Ex Drummer Koen Mortier

Ex Drummer Koen Mortier
Dries is a novelist who happens to know a thing or two about banging the skins. He enjoys weekly threesomes, chain smoking and frequent cursing. Jan is a bass player who is gay and wishes death upon his mother, who, mind you, hates her clinically insane husband and has sex with boys 30 years her junior. Koen is a singer; his hobbies include throwing up blood and rape. Ivan plays guitar and as a crack head girlfriend. He is deaf and tends to his malnourished daughter once a week in an abandoned warehouse.

All these characters make up the Feminists, a primal punk band from Ostend, Belgium. They are the stars of this film, which, if you’re still reading this, is light years — no universes — away from anything you’ve ever seen in your life. The Feminists’ goal is to win a band battle called "Leffinge,” which takes place in a guttery Belgian bar. The host’s name is Stef and he is a recovering paedophile. Outside of that, it’s up to your interpretation; it’s just that kind of a movie.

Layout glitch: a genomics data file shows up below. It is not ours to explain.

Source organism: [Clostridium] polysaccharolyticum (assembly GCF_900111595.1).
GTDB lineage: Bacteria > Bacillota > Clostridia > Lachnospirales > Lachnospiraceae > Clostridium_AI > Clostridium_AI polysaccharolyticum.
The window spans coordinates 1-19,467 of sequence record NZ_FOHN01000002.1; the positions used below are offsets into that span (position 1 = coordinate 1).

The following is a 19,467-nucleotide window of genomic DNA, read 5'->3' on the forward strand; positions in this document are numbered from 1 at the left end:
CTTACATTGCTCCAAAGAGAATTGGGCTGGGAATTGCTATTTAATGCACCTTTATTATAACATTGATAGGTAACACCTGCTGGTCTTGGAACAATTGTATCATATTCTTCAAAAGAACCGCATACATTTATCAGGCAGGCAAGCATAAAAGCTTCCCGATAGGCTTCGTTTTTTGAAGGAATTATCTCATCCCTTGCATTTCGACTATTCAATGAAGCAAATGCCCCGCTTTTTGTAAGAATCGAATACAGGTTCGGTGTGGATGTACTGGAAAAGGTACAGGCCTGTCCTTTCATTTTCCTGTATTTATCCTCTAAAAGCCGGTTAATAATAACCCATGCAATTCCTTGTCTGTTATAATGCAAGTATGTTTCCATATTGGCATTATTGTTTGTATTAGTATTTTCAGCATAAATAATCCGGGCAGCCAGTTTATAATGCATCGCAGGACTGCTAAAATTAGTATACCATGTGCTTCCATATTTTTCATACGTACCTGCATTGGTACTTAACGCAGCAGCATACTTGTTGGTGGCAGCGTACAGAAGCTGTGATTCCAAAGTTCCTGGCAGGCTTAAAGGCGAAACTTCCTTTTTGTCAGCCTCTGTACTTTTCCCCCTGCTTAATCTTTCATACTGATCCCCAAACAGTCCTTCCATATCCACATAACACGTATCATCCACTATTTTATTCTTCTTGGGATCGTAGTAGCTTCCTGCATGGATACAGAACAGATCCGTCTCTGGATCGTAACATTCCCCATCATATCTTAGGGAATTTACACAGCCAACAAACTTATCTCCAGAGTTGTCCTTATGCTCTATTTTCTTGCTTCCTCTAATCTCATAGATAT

Ex Drummer is not quite horror but it out-gores everything. It will make you laugh (perversely) but it’s no comedy either. There are special effects but not the kind you’re thinking of. The best way to categorise this film is perhaps as a "24-hour Freudian nightmare with oodles of vein-popping punk music mixed with blood.”

Director Koen Mortier is not your average filmmaker; he has an extensive resume to his name (music videos, shorts, vignettes). He employs every mind-bending trick of his trade here, playing with exposures, film speeds, seizure-inducing strobe lighting and rapid-fire editing. The result is something between Trainspotting and The Devil’s Rejects. There’s a ton of style and flare as well and oddly, it all somehow works. How? Good question.

This is the sort of film with so many extreme elements that it’s easy to get distracted but Mortier is smart enough to deeply root every bit of his tale to his characters instead of revelling in the shock value. It’s character-driven and yes, there is a point to it all. But a written review cannot do it any justice. Yes, it’s just that kind of a movie. (Tartan)